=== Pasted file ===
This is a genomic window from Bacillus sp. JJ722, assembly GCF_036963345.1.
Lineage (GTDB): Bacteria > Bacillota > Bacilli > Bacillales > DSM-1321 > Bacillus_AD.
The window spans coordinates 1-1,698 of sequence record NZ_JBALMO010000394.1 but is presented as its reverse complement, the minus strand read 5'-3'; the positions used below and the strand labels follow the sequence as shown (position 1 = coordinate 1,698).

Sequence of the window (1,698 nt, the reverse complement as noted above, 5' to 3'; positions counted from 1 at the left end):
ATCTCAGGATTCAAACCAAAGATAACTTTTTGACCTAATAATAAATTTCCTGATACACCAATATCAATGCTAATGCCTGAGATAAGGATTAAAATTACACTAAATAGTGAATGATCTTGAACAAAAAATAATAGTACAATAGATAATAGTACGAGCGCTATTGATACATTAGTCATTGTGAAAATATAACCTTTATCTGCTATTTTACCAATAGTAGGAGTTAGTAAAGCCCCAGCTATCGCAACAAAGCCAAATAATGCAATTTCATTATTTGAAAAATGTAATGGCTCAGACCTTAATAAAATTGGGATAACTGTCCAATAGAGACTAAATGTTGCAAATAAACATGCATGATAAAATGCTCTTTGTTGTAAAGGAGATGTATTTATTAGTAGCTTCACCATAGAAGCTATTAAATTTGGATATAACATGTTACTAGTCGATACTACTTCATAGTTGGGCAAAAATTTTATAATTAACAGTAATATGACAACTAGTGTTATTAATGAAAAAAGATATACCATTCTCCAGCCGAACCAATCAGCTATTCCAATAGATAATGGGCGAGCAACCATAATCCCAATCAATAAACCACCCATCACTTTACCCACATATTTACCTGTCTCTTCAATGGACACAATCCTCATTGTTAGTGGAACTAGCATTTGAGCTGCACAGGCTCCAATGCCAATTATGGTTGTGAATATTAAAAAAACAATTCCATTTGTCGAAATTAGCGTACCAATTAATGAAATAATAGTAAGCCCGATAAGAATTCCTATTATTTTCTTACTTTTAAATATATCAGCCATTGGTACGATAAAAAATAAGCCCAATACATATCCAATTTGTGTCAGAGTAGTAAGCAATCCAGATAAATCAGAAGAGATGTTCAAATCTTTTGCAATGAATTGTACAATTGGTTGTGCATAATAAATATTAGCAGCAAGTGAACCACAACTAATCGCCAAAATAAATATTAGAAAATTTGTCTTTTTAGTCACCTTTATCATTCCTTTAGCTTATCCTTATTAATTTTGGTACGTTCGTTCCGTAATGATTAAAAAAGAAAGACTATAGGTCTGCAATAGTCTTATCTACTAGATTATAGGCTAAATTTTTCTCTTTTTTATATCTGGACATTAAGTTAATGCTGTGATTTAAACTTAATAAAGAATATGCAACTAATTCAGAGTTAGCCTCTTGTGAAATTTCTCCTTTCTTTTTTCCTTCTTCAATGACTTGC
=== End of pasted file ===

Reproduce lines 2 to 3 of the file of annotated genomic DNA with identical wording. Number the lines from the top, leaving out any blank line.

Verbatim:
Lineage (GTDB): Bacteria > Bacillota > Bacilli > Bacillales > DSM-1321 > Bacillus_AD.
The window spans coordinates 1-1,698 of sequence record NZ_JBALMO010000394.1 but is presented as its reverse complement, the minus strand read 5'-3'; the positions used below and the strand labels follow the sequence as shown (position 1 = coordinate 1,698).